The 20-member National Transportation Safety Board go-team that’s been rushed to the scene of the deadly train derailment in Washington state will scour data and interview those on board.
The Amtrak train’s speed is among the factors federal investigators will study. The train was traveling at more than twice the speed limit for the section of track it was on, the NTSB said.
The train – making its inaugural trip on modified track – derailed Monday morning near DuPont, spilling 13 of 14 cars and leaving three confirmed fatalities, officials said.
Amtrak said it will cooperate with the NTSB and all authorities. “At this time, we will not speculate about the cause, and we encourage others not to speculate as well,” the company said in a statement.
NTSB Investigator in Charge Ted Turpin has been on site since Monday afternoon and the full investigative team will be there Tuesday morning.
Here’s some of what the NTSB will study:
Speed of the train
The train was traveling 80 mph in a 30 mph zone, according to NTSB spokeswoman T. Bella Dinh-Zarr.
Most of the route was graded for a maximum speed of 79 miles per hour; the speed limit on the curve where the crash occurred is 30 miles per hour, said Rachelle Cunningham with Sound Transit, which owns the tracks.
Amtrak CEO Richard Anderson said positive train control was not activated on the Cascades service track at the time. The system – which combines GPS, wireless radio and computers to monitor trains and stop them from colliding, derailing or speeding – was still being implemented, according to Sound Transit spokesperson Geoff Patrick.
PTC is federally required to be implemented nationwide by December 2018. The target date to have PTC operational on the segment of track involved in Monday’s derailment is the second quarter of 2018, according to Patrick.
The so-called black box, or event data recorder, should provide plenty of answers to questions, CNN transportation correspondent Rene Marsh told Brooke Baldwin. It will have information on the train’s speed, braking and other operational data, said Quimby.
The NTSB has retrieved the data recorder from the rear locomotive, Dinh-Zarr said. There is also a recorder in the front locomotive, but that will take longer to access given how damaged the car is, Dinh-Zarr said.
Mechanics of the train
Marsh said the NTSB team will focus “very closely on the track. Was there something wrong with this track? The mechanics of the train, was it operating properly?”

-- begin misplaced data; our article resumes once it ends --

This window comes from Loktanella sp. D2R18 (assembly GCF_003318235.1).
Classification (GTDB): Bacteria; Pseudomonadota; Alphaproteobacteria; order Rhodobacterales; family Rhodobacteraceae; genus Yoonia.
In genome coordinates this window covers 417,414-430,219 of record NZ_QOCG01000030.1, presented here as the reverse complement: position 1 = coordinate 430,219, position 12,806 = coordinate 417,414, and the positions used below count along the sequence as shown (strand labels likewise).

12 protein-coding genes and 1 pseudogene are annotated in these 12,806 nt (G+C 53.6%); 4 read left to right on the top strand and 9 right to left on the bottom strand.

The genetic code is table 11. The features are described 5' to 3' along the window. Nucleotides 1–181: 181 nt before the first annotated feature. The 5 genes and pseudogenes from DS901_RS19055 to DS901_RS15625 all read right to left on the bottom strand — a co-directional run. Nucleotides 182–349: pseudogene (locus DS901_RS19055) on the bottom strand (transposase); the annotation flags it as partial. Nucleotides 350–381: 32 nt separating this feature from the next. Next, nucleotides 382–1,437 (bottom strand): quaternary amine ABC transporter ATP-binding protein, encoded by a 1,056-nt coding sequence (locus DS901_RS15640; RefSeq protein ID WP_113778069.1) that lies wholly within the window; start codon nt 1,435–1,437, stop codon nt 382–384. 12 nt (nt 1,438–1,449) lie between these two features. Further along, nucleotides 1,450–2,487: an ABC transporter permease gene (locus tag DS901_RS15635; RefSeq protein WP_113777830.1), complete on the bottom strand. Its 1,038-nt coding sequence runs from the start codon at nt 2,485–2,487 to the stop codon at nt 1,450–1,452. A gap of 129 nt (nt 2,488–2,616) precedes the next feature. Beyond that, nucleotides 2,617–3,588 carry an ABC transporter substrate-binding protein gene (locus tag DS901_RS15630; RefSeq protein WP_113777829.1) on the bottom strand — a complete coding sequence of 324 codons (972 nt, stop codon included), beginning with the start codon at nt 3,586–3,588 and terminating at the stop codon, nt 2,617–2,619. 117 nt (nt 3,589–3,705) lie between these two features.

John Hiatt, a former railroad engineer who investigates incidents for a law firm, said he would have expected the cars to be farther from the track if speed was the principal factor. He wondered whether the train suffered a track malfunction.
Railroad signals also will be examined.
The federal go-team will interview the engineer, conductor and the other three crew members.
“A very long list of information, everything from how much sleep they got the night before to what they ate this morning, any medications they may be on,” said Marsh.
Emergency radio transmissions between the conductor and the dispatcher were dramatic:
Dispatcher: Hey guys, what happened?
AMTRAK 501: Uh, we were coming around the corner to take the bridge over I-5 there, right north into Nisqually and we went on the ground.
Dispatcher: …Is everybody OK?
AMTRAK 501: I’m still figuring that out. We got cars everywhere and down onto the highway.
Marsh said investigators will want to know whether the crew was familiar with the new route. Deborah Hersman, former chairman of the NTSB, told CNN that the crew would have been made familiar with the route’s terrain, topography and speed limits.
Condition of the track
The Washington State Department of Transportation said it had received grants to improve a stretch of freight and military transport tracks for passenger use. The bypass rerouted passenger trains from a waterfront line to a shorter line that ran along I-5.
“Today was the first day of public use of the tracks, after weeks of inspection and training,” the agency said in a statement.
CNNs Emily Smith, Javier De Diego, Janet DiGiacomo and Eric Fiegel contributed to this report.